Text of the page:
background preloader

MLDonkey (Opensource p2p Client)

Facebook Twitter

MLDonkey - Wikipedia. Originally a Linux client for the eDonkey protocol, it now runs on many flavors of Unix-like, OS X, Microsoft Windows and MorphOS and supports numerous peer-to-peer protocols.

MLDonkey - Wikipedia

History[edit] Development of the software began in late 2001. The original developer of MLDonkey is Fabrice Le Fessant from INRIA. It was originally conceived as an effort to spread the use of OCaml in the open source community.[2] In January 2003, reported brief friction between MLDonkey developers and the official Overnet MetaMachine developers, which denounced MLDonkey as a "rogue client", allegedly for incorrect behavior on the network.[3] Versions before 3.0 have a known security vulnerability that allows an attacker with access to the web interface to read any file on the file system.[4] Features[edit] Features of MLdonkey core: MLDonkey is able to connect simultaneously to different peers using different network protocols.

eDonkey network - Wikipedia. The eDonkey Network (also known as the eDonkey2000 network or eD2k) is a decentralized, mostly server-based, peer-to-peer file sharing network created in 2000 by US developers Jed McCaleb and Sam Yagan[1][2][3] that is best suited to share big files among users, and to provide long term availability of files.

eDonkey network - Wikipedia

Like most sharing networks, it is decentralized, as there is not any central hub for the network; also, files are not stored on a central server but are exchanged directly between users based on the peer-to-peer principle. There are many programs that act as the client part of the network. Most notably, eDonkey2000, the original client by MetaMachine, closed-source but freeware, and no longer maintained but very popular in its day; and eMule, a free program for Windows written in Visual C++ and licensed under the GNU GPL. eMule is in constant development and currently represents about 90% of all clients in the eD2k network. BitTorrent - Wikipedia. Programmer Bram Cohen, a former University at Buffalo graduate student in Computer Science,[4] designed the protocol in April 2001 and released the first available version on July 2, 2001,[5] and the final version in 2008.[6] BitTorrent clients are available for a variety of computing platforms and operating systems including an official client released by Bittorrent, Inc.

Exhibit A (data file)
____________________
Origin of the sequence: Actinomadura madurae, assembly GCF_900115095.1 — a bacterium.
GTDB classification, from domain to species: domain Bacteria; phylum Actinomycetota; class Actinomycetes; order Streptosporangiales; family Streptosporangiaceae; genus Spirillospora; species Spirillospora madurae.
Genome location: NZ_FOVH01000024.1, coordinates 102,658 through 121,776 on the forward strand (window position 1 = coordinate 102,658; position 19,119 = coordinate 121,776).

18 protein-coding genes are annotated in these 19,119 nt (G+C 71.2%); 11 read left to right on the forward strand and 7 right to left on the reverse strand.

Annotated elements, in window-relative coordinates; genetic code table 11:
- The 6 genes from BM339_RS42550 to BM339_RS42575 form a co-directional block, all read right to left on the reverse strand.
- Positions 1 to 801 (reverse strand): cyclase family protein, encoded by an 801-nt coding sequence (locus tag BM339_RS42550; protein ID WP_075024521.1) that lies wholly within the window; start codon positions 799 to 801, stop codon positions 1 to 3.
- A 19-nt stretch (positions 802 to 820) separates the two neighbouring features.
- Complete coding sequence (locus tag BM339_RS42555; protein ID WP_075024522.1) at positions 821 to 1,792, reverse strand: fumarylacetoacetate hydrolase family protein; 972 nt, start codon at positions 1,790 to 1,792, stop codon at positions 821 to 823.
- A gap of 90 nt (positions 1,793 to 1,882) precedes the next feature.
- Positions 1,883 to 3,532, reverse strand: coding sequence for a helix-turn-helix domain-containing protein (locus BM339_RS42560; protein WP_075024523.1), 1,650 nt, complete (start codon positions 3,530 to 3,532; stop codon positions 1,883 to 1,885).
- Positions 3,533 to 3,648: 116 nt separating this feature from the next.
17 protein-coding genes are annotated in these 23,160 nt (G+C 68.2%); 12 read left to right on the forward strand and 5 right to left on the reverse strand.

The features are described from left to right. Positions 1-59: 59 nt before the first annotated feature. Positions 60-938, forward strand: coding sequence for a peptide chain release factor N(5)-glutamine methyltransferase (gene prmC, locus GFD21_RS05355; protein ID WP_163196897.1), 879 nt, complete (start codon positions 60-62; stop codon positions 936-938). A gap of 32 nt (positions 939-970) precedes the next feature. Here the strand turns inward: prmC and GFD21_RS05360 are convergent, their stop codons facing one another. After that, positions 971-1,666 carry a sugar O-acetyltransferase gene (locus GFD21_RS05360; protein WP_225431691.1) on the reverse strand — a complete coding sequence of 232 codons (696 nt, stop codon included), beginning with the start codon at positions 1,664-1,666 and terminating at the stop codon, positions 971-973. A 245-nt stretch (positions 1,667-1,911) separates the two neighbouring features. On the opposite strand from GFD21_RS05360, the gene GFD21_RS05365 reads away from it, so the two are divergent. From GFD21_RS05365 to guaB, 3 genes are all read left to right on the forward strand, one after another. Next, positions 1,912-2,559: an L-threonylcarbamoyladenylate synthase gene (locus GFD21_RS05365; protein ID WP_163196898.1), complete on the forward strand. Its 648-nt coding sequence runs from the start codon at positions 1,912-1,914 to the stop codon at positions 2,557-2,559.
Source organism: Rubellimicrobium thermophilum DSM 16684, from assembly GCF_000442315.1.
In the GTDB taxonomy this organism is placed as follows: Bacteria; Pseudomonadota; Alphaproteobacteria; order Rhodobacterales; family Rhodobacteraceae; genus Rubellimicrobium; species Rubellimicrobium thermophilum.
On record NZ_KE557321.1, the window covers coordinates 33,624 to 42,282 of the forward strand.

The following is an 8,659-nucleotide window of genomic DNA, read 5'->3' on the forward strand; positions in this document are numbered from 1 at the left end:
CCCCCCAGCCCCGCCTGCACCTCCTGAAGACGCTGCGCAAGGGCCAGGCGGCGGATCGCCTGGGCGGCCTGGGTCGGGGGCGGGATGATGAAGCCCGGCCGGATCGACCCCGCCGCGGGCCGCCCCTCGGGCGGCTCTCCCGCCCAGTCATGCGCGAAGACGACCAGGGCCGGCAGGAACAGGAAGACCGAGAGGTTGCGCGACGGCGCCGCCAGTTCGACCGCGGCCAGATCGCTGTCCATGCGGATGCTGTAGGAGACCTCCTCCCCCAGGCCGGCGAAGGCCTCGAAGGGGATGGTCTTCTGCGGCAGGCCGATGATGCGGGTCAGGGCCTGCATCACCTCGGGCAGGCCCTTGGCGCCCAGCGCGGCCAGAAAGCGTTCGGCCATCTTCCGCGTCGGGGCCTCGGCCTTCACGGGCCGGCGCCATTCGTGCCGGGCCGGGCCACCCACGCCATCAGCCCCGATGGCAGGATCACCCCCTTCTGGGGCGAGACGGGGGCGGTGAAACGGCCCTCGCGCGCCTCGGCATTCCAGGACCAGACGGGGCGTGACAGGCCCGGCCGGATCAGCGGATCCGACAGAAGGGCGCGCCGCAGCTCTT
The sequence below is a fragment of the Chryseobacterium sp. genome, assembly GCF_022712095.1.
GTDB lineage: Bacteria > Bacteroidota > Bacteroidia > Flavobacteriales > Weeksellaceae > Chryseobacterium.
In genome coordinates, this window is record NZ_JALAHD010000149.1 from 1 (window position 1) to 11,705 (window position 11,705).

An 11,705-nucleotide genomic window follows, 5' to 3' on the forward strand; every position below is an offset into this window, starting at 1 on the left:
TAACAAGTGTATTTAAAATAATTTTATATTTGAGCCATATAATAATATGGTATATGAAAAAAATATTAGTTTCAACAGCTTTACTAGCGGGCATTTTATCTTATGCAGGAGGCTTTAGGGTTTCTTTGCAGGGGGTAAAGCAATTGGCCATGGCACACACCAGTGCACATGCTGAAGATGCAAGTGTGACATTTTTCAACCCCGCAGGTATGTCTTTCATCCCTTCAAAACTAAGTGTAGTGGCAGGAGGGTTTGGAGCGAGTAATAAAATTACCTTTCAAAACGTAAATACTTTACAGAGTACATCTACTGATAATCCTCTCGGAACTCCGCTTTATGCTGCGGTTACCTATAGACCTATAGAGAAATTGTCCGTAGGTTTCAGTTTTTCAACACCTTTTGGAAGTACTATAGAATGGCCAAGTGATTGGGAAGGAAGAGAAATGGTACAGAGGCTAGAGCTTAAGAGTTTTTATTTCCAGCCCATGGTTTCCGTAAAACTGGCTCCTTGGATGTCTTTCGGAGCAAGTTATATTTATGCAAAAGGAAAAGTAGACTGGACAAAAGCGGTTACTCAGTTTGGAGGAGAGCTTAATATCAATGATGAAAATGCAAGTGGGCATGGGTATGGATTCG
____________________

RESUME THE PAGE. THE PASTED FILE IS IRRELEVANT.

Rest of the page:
BitTorrent - Wikipedia

As of 2009, BitTorrent reportedly had about the same number of active users online as viewers of YouTube and Facebook combined.[7][8] As of January 2012[update], BitTorrent is utilized by 150 million active users (according to BitTorrent, Inc.). Direct Connect (protocol) - Wikipedia. Hubs feature a list of clients or users connected to them.

Direct Connect (protocol) - Wikipedia

Users can search for files and download them from other clients, as well as chat with other users. Hypertext Transfer Protocol - Wikipedia. The Hypertext Transfer Protocol (HTTP) is an application protocol for distributed, collaborative, hypermedia information systems.[1] HTTP is the foundation of data communication for the World Wide Web.

Hypertext Transfer Protocol - Wikipedia

The standards development of HTTP was coordinated by the Internet Engineering Task Force (IETF) and the World Wide Web Consortium (W3C), culminating in the publication of a series of Requests for Comments (RFCs), most notably RFC 2616 (June 1999), which defined HTTP/1.1, the version of HTTP most commonly used today. In June 2014, RFC 2616 was retired and HTTP/1.1 was redefined by RFCs 7230, 7231, 7232, 7233, 7234, and 7235.[2] HTTP/2 is currently in draft form. Technical overview[edit] URL beginning with the HTTP scheme and the WWW domain name label. A web browser is an example of a user agent (UA). HTTP is designed to permit intermediate network elements to improve or enable communications between clients and servers. File Transfer Protocol - Wikipedia. The File Transfer Protocol (FTP) is a standard network protocol used for the transfer of computer files from a server to a client using the Client–server model on a computer network.

File Transfer Protocol - Wikipedia

FTP is built on a client-server model architecture and uses separate control and data connections between the client and the server.[1] FTP users may authenticate themselves with a clear-text sign-in protocol, normally in the form of a username and password, but can connect anonymously if the server is configured to allow it. For secure transmission that protects the username and password, and encrypts the content, FTP is often secured with SSL/TLS (FTPS). SSH File Transfer Protocol (SFTP) is sometimes also used instead; it is technologically different. Gnutella - Wikipedia. Gnutella (/nʌˈtɛlə/ with a silent g, but often /ɡnʌˈtɛlə/) (possibly by analogy with the GNU Project) is a large peer-to-peer network.

Gnutella - Wikipedia

It was the first decentralized peer-to-peer network of its kind, leading to other, later networks adopting the model.[1] It celebrated a decade of existence on March 14, 2010 and has a user base in the millions for peer-to-peer file sharing. In June 2005, gnutella's population was 1.81 million computers[2] increasing to over three million nodes by January 2006.[3] In late 2007, it was the most popular file sharing network on the Internet with an estimated market share of more than 40%.[4] History[edit] The first client (also called Gnutella) from which the network got its name[5][6] was developed by Justin Frankel and Tom Pepper of Nullsoft in early 2000, soon after the company's acquisition by AOL.

On March 14, the program was made available for download on Nullsoft's servers. Comparison of eDonkey software - Wikipedia. From Wikipedia, the free encyclopedia.

Comparison of eDonkey software - Wikipedia

Comparison of BitTorrent clients - Wikipedia. P2P Download.